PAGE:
Cumberland gets rid of Albino after being insulted by him and sets up shop in the village and for a hot second you almost think things will be better for the ladies in the village. Nope and double nope. Cumberland may be more handsome with his curled ends and snazzy duds, but he’s as morally bankrupt as Albino, set in his ways of accusing innocents and subjecting them to brutality so that the cycle continues when the tortured accuse more innocents. The film tees up its audience nicely and swings a very large and heavy club whenever it can. The numerous torture scenes are tough to watch even today because they don’t flinch away from showing not only the wounds inflicted on victims, but the sheer terror on their faces when certain things happen. That famous tongue removal scene is here and uncut, drawn out to the point where you know it’s coming yet can’t look away. Incredibly what happens afterward to the unfortunate woman is worse, but I’ll let you see that for yourself.
Things do take a slight turn for the better when the townspeople finally get fed up and take matters into their own hands. However, it’s not even much fun watching their revenge take place because they use the tools of the witchfinder’s trade in their bloodlust. Well, there’s a moral in there somewhere, right? Actually, if you’re in the proper mood, humor can be found in the strangest of places. Michael Holm’s score is great throughout, but if you go in expecting moody and grim, the main theme and a few other tunes may make you chuckle at how they sound better suited for a mall elevator circa 1986. There’s an initially shocking but eventually hilarious eye gouging scene with a surprising “pop art” climax that predates the shot Kubrick did in A Clockwork Orange of the murder of the old woman with the phallus statue. Finally, Herbert Lom’s hair is great for some unintentional laughs, as is some of the dubbed dialog in the film.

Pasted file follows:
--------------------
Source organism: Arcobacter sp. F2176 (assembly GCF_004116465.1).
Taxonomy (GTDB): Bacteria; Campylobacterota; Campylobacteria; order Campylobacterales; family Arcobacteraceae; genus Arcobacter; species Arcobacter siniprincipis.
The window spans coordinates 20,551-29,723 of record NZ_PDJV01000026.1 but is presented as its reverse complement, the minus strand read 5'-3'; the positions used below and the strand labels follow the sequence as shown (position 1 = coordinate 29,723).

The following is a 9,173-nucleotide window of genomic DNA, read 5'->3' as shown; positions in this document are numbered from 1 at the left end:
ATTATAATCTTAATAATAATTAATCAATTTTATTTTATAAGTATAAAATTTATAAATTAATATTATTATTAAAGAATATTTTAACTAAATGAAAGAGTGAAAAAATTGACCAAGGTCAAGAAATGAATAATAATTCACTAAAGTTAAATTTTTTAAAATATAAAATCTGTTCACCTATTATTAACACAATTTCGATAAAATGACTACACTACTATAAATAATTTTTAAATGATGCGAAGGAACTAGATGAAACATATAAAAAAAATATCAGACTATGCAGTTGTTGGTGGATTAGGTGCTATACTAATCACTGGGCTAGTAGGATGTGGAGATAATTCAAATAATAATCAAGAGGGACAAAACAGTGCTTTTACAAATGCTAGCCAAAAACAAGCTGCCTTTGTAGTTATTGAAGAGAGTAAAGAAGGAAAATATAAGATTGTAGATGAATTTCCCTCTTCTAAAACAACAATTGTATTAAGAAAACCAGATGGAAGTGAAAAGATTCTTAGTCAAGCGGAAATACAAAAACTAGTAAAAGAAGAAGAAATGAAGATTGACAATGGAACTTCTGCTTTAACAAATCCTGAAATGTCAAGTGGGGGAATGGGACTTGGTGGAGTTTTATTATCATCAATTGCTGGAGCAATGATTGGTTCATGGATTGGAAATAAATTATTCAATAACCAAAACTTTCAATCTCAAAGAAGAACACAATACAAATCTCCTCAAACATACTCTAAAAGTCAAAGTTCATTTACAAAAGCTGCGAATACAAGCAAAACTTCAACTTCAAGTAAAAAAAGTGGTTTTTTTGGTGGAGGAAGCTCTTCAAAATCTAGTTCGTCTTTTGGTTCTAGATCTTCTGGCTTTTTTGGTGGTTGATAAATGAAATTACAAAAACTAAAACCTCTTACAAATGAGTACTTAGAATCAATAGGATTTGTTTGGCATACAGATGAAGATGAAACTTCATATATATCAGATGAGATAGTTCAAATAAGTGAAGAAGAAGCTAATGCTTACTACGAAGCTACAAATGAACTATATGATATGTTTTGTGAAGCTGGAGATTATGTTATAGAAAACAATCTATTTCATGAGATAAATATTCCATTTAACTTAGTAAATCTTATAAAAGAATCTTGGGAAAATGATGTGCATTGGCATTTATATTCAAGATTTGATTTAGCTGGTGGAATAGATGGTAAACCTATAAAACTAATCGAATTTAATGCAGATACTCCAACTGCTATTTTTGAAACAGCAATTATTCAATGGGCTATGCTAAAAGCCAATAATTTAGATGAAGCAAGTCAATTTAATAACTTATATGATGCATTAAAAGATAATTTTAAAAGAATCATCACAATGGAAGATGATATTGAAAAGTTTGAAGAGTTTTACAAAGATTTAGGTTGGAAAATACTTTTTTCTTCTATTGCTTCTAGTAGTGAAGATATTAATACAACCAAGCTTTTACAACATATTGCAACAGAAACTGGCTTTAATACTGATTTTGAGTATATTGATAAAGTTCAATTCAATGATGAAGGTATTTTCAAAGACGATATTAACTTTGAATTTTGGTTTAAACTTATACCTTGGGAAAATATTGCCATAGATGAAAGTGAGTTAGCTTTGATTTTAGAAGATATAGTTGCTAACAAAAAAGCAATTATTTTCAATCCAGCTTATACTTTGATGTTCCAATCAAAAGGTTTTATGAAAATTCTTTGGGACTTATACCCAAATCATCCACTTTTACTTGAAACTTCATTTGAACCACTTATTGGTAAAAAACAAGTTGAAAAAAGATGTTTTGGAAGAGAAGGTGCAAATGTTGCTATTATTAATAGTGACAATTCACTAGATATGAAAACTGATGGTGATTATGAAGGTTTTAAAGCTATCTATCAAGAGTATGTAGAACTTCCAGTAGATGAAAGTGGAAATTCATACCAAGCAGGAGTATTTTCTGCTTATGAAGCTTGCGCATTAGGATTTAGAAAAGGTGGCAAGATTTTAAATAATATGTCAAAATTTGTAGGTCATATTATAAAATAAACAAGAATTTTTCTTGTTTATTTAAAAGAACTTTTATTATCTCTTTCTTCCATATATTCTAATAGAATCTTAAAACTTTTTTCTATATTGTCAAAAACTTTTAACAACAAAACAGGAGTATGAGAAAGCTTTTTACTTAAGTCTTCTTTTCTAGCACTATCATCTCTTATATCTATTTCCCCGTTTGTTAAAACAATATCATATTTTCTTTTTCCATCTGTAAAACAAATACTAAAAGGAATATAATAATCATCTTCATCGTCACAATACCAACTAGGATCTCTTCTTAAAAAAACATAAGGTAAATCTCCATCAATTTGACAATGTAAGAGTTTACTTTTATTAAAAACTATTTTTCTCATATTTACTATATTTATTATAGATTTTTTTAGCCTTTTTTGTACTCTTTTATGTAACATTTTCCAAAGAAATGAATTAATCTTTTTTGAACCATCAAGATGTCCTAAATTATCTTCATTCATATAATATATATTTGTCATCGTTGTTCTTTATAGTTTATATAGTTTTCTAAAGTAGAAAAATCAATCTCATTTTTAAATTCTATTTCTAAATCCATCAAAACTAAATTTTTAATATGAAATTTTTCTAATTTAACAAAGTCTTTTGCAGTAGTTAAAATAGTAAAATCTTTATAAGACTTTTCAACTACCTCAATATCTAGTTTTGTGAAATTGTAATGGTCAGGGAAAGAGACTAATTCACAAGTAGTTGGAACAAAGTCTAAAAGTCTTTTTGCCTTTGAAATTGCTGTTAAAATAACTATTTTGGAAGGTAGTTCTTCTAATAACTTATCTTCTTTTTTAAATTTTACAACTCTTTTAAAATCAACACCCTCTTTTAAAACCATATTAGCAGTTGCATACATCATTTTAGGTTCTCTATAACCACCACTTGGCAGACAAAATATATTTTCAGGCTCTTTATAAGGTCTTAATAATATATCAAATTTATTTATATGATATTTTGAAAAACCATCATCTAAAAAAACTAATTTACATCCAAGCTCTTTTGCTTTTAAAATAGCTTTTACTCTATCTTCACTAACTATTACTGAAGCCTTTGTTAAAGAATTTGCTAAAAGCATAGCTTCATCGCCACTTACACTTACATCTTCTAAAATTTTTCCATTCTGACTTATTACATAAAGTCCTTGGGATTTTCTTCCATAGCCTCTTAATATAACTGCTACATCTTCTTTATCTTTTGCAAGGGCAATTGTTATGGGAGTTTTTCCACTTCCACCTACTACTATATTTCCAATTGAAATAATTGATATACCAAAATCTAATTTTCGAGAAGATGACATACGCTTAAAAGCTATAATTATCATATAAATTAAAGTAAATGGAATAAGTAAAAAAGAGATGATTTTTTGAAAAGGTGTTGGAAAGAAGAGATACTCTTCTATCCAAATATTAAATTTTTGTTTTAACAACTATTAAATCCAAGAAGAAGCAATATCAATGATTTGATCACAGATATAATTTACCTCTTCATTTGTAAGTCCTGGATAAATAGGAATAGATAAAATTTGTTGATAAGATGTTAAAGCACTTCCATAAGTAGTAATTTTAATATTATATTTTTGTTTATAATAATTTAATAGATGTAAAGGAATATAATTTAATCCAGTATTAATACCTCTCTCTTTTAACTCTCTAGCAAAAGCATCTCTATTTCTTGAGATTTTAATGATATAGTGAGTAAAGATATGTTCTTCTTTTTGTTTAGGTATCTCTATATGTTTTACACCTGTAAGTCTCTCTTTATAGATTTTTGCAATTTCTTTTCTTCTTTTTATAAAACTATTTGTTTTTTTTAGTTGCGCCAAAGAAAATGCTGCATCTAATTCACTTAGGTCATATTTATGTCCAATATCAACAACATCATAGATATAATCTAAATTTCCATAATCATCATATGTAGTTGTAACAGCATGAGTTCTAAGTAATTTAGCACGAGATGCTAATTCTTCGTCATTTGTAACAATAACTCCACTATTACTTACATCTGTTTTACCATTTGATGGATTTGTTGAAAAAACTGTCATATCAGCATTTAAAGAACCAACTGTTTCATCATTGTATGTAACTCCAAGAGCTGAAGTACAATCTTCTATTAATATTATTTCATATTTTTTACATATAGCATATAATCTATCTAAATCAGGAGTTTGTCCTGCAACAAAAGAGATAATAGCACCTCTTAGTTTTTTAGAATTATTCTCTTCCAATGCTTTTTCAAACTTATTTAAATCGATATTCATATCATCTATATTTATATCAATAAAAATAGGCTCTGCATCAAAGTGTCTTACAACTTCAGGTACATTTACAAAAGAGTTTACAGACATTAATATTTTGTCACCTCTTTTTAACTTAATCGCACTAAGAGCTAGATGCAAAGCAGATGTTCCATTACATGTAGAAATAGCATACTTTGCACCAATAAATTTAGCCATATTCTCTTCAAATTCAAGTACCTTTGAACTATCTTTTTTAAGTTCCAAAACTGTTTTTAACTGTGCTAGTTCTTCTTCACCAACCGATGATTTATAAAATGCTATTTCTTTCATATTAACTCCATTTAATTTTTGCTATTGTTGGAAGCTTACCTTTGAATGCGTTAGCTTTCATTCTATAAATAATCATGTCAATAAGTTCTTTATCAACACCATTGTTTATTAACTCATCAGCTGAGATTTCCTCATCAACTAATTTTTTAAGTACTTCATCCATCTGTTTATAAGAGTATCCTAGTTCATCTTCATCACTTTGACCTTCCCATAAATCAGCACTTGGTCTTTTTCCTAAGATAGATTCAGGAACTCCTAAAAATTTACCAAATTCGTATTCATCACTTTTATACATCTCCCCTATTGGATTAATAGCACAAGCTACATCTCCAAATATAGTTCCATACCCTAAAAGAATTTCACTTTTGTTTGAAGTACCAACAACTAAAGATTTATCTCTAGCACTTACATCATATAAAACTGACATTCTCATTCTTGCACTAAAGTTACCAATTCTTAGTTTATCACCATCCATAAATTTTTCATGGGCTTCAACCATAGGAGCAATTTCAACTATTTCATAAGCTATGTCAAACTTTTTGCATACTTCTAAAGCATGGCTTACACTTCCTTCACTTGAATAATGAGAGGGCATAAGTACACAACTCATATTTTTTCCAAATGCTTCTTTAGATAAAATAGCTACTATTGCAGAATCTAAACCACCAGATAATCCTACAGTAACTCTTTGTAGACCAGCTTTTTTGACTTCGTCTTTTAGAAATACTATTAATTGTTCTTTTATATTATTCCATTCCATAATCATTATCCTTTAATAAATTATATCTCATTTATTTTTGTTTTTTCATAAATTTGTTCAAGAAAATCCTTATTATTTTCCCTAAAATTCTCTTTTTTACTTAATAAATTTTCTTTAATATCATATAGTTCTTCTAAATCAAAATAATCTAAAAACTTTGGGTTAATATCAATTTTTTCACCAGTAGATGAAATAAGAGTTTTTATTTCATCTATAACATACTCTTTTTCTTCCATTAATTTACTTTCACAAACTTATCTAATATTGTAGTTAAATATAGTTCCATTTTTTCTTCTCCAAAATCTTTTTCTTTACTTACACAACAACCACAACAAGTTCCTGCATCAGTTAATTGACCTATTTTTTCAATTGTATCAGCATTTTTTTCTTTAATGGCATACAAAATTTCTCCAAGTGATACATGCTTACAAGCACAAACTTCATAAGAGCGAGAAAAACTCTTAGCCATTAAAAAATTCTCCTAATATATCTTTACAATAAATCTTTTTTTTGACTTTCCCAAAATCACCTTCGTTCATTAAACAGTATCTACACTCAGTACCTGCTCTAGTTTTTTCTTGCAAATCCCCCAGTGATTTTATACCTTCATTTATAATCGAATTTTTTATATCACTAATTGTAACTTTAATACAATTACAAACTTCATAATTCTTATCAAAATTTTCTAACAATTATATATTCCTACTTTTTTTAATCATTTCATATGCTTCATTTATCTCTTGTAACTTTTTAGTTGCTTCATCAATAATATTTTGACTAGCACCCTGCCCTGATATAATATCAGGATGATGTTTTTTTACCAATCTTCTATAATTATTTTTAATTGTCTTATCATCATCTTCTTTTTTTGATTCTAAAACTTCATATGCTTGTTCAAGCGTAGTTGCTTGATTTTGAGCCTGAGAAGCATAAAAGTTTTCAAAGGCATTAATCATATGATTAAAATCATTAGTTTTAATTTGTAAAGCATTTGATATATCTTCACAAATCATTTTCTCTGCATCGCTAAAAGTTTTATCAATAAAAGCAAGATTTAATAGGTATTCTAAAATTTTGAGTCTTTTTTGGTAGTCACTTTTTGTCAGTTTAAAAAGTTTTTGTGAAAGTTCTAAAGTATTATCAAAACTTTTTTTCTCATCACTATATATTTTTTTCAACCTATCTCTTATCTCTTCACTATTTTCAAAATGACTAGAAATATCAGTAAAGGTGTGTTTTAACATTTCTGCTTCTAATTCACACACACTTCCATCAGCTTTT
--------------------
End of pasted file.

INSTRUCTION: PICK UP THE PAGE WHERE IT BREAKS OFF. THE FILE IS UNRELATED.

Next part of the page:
It’s best to watch this one if its original German cut with English subtitles, as the dubbing is of the era kooky. Then again, given that the film was shot with actors from assorted countries speaking whatever language they spoke natively on set, even the German dubbing can be off a wee bit. Still, the film is very highly effective visually no matter which language you catch it in and the special features do a great job of conveying a moment in horror film history where everything clicked to deliver an unforgettable classic experience. The audio commentary by director Armstrong is solid and quite interesting. The film had a rather intense production and he documents it quite well. Separate interviews with the late Herbert Lom and Udo Kier are here and it’s great to see these two icons one final time before their respective real-life demises. In addition, interviews with Composer Michael Holm, actors Gaby Fuchs, Herbert Fux and Ingeborg Schoner round out the cast and crew bonuses.
Michael Gingold discusses US distributor Hallmark Releasing and their advertising campaigns for Mark of the Devil, Last House on the Left and other genre classics of the 70’s and 80’s. There’s a fantastic documentary on British horror films of the 60’s and onward in the lengthy Mark of the Times feature that should get a longer feature-length version made at some point. Mark of the Devil: Now and Then shows locations from the Austrian shoot and how little the majority of them have changed. If someone wanted to remake the film in the same spots, they’d be off to a good start if they got permission to do such a thing from whomever they needed to contact.
As the review Blu-Ray I got was just that and had no packaging, like a tongueless, falsely accused “witch” I can’t speak a word about the DVD quality, reversible cover art or Illustrated collector’s booklet featuring new writing on the film by Adrian Smith and Anthony Nield, plus an interview with Reggie Nalder by David Del Valle. As noted in my Day of Anger review, I think it’s a safe bet to say Arrow Video didn’t screw those up at all. As with that film, this director approved restoration of one of the seminal horror experiences of the 70’s is the best version of the film to date. While not for every taste, Mark of the Devil is one of those movies that sinks it hooks into you and stays with you long after it’s over. If you’re feeling brave, this one’s a no-brainer to add to your collection.